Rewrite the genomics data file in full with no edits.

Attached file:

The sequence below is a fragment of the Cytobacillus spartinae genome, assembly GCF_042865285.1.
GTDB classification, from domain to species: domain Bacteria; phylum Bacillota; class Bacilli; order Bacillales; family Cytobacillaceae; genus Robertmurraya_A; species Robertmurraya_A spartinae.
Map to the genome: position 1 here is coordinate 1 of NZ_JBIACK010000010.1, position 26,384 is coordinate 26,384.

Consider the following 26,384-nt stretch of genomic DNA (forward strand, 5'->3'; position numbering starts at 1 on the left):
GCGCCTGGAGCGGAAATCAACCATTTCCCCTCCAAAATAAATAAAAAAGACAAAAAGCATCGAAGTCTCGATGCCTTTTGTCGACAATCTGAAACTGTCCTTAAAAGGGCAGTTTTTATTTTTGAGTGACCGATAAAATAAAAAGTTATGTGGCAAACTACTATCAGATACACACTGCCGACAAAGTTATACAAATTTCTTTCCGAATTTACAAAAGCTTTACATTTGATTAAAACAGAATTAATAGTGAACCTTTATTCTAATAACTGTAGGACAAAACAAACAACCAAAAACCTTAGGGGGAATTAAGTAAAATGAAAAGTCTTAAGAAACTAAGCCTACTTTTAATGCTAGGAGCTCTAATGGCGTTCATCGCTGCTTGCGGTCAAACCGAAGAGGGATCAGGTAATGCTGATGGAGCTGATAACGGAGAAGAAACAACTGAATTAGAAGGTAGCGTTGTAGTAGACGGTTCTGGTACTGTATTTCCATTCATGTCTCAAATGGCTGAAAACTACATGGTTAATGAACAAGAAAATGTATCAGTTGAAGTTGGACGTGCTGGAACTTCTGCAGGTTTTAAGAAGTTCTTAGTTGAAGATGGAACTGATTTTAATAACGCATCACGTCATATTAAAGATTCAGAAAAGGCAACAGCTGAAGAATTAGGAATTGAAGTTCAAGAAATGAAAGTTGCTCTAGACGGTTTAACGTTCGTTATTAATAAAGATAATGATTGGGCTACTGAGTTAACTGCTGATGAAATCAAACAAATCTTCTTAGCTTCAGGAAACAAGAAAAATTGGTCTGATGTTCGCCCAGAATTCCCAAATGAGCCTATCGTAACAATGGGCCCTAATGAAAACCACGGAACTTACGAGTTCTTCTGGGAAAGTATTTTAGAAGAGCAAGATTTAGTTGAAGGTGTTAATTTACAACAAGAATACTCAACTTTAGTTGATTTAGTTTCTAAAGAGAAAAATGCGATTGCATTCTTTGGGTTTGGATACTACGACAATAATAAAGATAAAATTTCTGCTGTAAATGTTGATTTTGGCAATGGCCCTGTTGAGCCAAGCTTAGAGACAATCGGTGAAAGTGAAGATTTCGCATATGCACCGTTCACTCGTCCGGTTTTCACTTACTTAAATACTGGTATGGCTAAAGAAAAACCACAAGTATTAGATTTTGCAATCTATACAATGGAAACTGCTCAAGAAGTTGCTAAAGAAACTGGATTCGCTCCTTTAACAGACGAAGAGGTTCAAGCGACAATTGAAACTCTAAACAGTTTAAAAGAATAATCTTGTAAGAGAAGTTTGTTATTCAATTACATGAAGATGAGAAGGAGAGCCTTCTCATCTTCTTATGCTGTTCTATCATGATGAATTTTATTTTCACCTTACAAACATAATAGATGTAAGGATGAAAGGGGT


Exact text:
The sequence below is a fragment of the Cytobacillus spartinae genome, assembly GCF_042865285.1.
GTDB classification, from domain to species: domain Bacteria; phylum Bacillota; class Bacilli; order Bacillales; family Cytobacillaceae; genus Robertmurraya_A; species Robertmurraya_A spartinae.
Map to the genome: position 1 here is coordinate 1 of NZ_JBIACK010000010.1, position 26,384 is coordinate 26,384.

Consider the following 26,384-nt stretch of genomic DNA (forward strand, 5'->3'; position numbering starts at 1 on the left):
GCGCCTGGAGCGGAAATCAACCATTTCCCCTCCAAAATAAATAAAAAAGACAAAAAGCATCGAAGTCTCGATGCCTTTTGTCGACAATCTGAAACTGTCCTTAAAAGGGCAGTTTTTATTTTTGAGTGACCGATAAAATAAAAAGTTATGTGGCAAACTACTATCAGATACACACTGCCGACAAAGTTATACAAATTTCTTTCCGAATTTACAAAAGCTTTACATTTGATTAAAACAGAATTAATAGTGAACCTTTATTCTAATAACTGTAGGACAAAACAAACAACCAAAAACCTTAGGGGGAATTAAGTAAAATGAAAAGTCTTAAGAAACTAAGCCTACTTTTAATGCTAGGAGCTCTAATGGCGTTCATCGCTGCTTGCGGTCAAACCGAAGAGGGATCAGGTAATGCTGATGGAGCTGATAACGGAGAAGAAACAACTGAATTAGAAGGTAGCGTTGTAGTAGACGGTTCTGGTACTGTATTTCCATTCATGTCTCAAATGGCTGAAAACTACATGGTTAATGAACAAGAAAATGTATCAGTTGAAGTTGGACGTGCTGGAACTTCTGCAGGTTTTAAGAAGTTCTTAGTTGAAGATGGAACTGATTTTAATAACGCATCACGTCATATTAAAGATTCAGAAAAGGCAACAGCTGAAGAATTAGGAATTGAAGTTCAAGAAATGAAAGTTGCTCTAGACGGTTTAACGTTCGTTATTAATAAAGATAATGATTGGGCTACTGAGTTAACTGCTGATGAAATCAAACAAATCTTCTTAGCTTCAGGAAACAAGAAAAATTGGTCTGATGTTCGCCCAGAATTCCCAAATGAGCCTATCGTAACAATGGGCCCTAATGAAAACCACGGAACTTACGAGTTCTTCTGGGAAAGTATTTTAGAAGAGCAAGATTTAGTTGAAGGTGTTAATTTACAACAAGAATACTCAACTTTAGTTGATTTAGTTTCTAAAGAGAAAAATGCGATTGCATTCTTTGGGTTTGGATACTACGACAATAATAAAGATAAAATTTCTGCTGTAAATGTTGATTTTGGCAATGGCCCTGTTGAGCCAAGCTTAGAGACAATCGGTGAAAGTGAAGATTTCGCATATGCACCGTTCACTCGTCCGGTTTTCACTTACTTAAATACTGGTATGGCTAAAGAAAAACCACAAGTATTAGATTTTGCAATCTATACAATGGAAACTGCTCAAGAAGTTGCTAAAGAAACTGGATTCGCTCCTTTAACAGACGAAGAGGTTCAAGCGACAATTGAAACTCTAAACAGTTTAAAAGAATAATCTTGTAAGAGAAGTTTGTTATTCAATTACATGAAGATGAGAAGGAGAGCCTTCTCATCTTCTTATGCTGTTCTATCATGATGAATTTTATTTTCACCTTACAAACATAATAGATGTAAGGATGAAAGGGGT